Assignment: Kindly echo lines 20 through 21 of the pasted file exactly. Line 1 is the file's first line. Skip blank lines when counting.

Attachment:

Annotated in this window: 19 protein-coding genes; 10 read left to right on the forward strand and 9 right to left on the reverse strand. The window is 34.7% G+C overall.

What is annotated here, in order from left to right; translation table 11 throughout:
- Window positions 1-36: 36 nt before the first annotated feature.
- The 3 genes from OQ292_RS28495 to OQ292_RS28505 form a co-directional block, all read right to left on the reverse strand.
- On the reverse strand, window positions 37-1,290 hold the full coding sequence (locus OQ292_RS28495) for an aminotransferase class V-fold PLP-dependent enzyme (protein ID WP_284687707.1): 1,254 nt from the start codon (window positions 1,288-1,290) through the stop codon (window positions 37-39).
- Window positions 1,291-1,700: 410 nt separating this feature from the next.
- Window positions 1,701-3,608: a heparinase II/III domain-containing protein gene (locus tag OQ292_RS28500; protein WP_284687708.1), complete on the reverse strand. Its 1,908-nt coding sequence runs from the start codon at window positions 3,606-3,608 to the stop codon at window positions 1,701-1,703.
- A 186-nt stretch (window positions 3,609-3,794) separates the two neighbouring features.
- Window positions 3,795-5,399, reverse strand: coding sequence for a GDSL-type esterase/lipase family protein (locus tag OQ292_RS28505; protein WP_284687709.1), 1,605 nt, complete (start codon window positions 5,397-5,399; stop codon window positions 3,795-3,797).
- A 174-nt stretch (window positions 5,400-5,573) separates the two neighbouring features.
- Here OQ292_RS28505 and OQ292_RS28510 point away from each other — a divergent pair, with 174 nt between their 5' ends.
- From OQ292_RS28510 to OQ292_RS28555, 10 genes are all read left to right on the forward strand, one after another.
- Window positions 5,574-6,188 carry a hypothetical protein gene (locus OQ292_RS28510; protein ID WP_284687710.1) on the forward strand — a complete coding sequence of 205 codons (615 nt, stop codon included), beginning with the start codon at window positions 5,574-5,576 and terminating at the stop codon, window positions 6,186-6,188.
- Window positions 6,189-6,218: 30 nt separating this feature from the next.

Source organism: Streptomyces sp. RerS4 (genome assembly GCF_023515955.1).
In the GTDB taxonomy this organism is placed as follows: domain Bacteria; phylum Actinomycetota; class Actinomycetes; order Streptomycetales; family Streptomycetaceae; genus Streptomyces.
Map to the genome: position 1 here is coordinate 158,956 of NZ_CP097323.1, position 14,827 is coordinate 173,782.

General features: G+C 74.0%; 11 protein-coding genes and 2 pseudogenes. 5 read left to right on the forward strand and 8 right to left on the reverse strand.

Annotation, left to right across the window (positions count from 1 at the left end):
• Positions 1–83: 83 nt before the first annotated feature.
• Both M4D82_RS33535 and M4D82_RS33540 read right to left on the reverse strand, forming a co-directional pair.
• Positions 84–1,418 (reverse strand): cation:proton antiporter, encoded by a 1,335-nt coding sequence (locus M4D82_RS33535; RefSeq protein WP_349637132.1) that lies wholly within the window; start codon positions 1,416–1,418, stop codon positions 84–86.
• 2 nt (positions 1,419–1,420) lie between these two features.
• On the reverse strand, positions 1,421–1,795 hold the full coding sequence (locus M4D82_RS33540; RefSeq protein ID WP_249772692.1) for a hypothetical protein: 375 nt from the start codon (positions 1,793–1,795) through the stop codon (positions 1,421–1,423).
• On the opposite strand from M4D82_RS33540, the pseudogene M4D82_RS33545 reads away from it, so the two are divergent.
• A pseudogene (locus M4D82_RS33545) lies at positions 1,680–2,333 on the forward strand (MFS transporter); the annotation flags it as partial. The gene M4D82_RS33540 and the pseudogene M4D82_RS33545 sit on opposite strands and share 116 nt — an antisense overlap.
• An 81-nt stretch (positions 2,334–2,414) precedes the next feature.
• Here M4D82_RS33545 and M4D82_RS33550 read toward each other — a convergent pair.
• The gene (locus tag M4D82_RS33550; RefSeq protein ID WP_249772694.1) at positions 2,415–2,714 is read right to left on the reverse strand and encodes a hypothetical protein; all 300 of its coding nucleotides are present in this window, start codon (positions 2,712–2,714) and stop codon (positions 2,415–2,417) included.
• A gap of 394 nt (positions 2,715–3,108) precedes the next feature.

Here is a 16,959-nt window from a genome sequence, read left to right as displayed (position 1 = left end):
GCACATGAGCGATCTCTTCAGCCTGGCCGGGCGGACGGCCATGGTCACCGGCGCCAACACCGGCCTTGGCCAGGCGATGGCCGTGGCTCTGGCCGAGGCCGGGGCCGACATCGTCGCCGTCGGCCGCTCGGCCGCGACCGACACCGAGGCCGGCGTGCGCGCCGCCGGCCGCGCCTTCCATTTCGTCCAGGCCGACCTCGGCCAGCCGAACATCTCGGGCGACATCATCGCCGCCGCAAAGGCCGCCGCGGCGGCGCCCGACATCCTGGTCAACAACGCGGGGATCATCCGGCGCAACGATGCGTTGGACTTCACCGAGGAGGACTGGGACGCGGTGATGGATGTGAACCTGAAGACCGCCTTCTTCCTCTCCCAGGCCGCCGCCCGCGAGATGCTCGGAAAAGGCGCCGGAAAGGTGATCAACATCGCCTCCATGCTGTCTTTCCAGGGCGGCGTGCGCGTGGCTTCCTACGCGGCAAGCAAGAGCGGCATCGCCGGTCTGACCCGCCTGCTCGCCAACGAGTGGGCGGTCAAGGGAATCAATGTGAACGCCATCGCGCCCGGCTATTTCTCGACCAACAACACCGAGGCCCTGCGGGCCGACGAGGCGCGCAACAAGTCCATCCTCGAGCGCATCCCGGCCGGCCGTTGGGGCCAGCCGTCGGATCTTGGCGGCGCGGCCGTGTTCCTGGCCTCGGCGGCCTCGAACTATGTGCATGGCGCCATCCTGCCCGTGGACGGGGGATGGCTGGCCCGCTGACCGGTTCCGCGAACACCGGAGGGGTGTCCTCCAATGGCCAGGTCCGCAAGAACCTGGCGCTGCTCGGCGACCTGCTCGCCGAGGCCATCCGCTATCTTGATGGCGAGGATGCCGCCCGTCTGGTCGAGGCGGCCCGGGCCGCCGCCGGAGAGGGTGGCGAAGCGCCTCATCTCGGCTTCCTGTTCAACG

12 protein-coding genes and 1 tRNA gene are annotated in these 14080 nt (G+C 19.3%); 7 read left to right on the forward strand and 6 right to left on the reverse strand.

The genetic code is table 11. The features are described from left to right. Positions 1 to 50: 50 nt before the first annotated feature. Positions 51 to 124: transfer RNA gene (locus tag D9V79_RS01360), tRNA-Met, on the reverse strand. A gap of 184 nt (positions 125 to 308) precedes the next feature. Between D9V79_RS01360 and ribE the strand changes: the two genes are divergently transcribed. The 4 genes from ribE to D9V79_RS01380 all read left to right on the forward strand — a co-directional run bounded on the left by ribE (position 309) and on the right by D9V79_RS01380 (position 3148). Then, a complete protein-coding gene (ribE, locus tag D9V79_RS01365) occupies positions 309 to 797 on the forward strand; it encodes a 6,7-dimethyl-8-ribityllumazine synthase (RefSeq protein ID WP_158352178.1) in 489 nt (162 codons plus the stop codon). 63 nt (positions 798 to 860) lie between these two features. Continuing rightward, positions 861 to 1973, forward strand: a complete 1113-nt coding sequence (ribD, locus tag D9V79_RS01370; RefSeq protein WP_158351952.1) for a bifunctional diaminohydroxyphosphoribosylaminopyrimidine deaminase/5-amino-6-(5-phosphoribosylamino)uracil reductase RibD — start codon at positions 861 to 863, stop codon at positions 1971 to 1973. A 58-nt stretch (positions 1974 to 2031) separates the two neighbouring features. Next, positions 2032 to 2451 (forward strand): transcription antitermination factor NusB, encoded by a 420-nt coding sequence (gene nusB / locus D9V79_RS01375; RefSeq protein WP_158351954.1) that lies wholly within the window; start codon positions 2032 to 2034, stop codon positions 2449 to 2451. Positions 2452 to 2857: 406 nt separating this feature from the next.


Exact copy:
• Positions 1–83: 83 nt before the first annotated feature.
• Both M4D82_RS33535 and M4D82_RS33540 read right to left on the reverse strand, forming a co-directional pair.